Could someone please advise me about buying some equipment. I currently subscribe to TalkTalk=92s broadband service, and my desktop pc is connected via a cable from the phone socket to the TalkTalk broadband modem. I would like my partner to be able to connect to the Internet at the same time from her laptop (which we yet have to buy), but via a wireless connection. What sort of kit and software do we need to get? Would it be a wireless router? TIA
Replace the TalkTalk ADSL modem with a ADSL-capable wifi router. The router connects to the phone line, and the desktop machine connects to the router. The laptop connects wirelessly to the router and shares the same ADSL connection.
You'd need to get TalkTalk to give you the appropriate configuration details you would need for the router to know how to connect to your ADSL service, eg. account name, password, and so on.
The OP already has the DSL modem. What he needs to do is purchase a Wireless Access Point (WAP) such as made by Linksys, D-Link, and others. These devices contain a router, an ethernet switch with (usually) 4 ports, and the wireless section. The price ranges from $45 up. The router section has a Wide-Area Network (WAN) port that is connected to the modem. Your wired computer would connect to one of the Local-Area Network (LAN) ports, and your partner's computer could be either wireless or connect to another of the LAN ports.
Almost right. A WAP is not a wireless router. Larry is correct that home wireless routers typically include a WAP (which he called the wireless section), a router, and an ethernet switch.
A WAP is only the "wireless section," and doesn't include the other two functions.
Otherwise, *if* the connection between the OP's TalkTalk modem is through an Ethernet cable (plug looks like a slightly larger telephone plug), *then* the OP should buy a home wireless router. On the other hand, if the TalkTalk modem is connected to the computer with a USB cable, then the OP will either have to buy a new DSL modem (which is compatible with TalkTalk and has an Ethernet output) plus a wireless router, OR a "wireless DSL gateway device" (combo DSL modem/wireless router), as long as the DSL modem part is compatible with TalkTalk.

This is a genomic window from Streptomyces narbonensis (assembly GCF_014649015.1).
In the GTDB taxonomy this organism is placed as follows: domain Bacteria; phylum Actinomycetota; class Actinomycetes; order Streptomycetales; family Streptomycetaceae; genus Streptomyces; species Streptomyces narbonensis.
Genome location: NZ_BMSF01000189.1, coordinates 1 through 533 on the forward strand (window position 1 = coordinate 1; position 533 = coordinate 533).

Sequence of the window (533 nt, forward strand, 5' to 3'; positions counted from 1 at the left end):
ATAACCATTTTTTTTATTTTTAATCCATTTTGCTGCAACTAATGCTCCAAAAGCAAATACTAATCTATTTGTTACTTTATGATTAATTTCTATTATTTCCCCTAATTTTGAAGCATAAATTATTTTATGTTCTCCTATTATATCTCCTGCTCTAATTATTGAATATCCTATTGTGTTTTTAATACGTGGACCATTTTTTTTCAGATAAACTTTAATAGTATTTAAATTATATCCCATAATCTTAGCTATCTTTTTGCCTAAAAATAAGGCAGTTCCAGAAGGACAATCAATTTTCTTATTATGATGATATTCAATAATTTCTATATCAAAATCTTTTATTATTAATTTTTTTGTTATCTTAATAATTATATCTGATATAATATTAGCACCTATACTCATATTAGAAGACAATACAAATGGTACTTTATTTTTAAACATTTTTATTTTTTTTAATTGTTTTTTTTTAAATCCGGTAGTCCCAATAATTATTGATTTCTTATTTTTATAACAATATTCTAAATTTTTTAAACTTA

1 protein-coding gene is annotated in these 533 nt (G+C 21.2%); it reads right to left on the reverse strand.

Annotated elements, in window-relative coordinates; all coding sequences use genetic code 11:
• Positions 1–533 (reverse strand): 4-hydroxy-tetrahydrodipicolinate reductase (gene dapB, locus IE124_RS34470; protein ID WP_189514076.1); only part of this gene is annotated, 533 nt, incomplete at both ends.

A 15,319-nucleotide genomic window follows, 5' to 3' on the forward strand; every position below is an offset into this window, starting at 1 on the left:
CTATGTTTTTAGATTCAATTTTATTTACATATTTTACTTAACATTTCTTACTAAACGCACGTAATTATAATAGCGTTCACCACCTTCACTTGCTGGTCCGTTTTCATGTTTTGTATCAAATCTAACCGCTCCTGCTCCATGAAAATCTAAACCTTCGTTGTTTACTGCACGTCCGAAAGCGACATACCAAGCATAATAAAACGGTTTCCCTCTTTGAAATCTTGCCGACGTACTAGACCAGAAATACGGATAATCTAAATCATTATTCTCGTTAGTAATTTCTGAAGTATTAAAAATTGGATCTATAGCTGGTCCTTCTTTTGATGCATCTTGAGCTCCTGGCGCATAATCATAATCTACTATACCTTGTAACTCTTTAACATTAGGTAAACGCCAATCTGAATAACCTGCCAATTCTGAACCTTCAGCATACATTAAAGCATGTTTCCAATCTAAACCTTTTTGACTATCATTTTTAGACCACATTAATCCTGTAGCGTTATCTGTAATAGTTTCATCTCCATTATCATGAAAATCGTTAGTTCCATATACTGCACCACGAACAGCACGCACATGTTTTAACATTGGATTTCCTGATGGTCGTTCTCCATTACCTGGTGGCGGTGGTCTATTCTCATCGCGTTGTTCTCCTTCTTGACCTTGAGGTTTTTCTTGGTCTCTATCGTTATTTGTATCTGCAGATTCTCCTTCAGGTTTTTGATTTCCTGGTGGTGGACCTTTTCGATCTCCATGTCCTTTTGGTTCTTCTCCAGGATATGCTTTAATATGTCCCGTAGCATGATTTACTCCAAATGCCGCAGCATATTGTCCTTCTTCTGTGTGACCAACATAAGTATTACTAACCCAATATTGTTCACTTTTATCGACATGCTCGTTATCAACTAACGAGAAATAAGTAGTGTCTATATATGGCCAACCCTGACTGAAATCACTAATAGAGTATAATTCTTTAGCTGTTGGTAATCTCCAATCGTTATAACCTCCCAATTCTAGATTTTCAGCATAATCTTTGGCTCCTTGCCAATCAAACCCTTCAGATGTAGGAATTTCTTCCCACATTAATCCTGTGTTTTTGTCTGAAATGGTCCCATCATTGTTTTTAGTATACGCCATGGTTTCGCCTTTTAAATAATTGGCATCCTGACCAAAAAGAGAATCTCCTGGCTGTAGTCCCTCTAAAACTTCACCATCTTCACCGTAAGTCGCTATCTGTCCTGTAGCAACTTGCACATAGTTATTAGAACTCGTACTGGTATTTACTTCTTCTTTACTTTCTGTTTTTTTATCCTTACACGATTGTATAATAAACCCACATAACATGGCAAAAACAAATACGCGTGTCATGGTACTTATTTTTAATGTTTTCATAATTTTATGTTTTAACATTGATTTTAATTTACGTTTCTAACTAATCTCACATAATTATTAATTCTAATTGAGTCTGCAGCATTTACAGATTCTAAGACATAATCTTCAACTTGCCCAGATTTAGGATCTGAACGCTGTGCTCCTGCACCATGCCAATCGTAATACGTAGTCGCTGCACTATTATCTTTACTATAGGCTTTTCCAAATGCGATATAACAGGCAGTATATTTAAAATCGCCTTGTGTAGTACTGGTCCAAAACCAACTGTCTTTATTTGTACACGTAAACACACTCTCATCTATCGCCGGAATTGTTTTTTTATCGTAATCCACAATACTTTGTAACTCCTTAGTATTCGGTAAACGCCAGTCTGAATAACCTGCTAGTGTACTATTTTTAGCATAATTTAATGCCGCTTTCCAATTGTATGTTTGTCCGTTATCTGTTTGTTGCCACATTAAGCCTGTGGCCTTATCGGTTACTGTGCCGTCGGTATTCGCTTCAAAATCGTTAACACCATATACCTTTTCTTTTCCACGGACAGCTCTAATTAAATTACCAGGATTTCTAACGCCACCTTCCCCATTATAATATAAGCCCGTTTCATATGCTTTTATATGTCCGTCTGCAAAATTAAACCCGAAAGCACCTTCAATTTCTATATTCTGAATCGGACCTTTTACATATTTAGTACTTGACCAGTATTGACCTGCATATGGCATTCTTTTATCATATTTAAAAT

I agree with Larry that separate DSL modem and router are better to have, even if they may cost more to buy initially.
He'd indeed want a router, but not just a Wireless Access Point. Most WAPs are relatively dumb devices and do not have routing capablities. They would not be a suitable replacement for the situation being discussed.
If the talktalk device connects to the PC via ethernet then it's possible a wifi router would work with it. But, as has been suggested, it connects via USB then it'd need to be replaced.
I'm trying to make sense of the various differing views (for which I'm very grateful), so I looked up WAP and found the following description: "Home wireless networks, the majority, generally have only one WAP to connect all the computers in a home. Most are wireless routers, meaning converged devices that include a WAP, Ethernet router, and often a switch in the same package." So I understand from this that it depends on which brand I buy as to what functionality I will get. Since I have yet to buy the laptop, I guess I should buy the network kit from the same source (probably Dell, as my current desktop is from them), but at least I will now be able to understand (and maybe challenge) whatever they propose. Many thanks once again to all who have given advice. BTW, the connection is an Ethernet one, so I guess I can keep my (A?)DSL modem.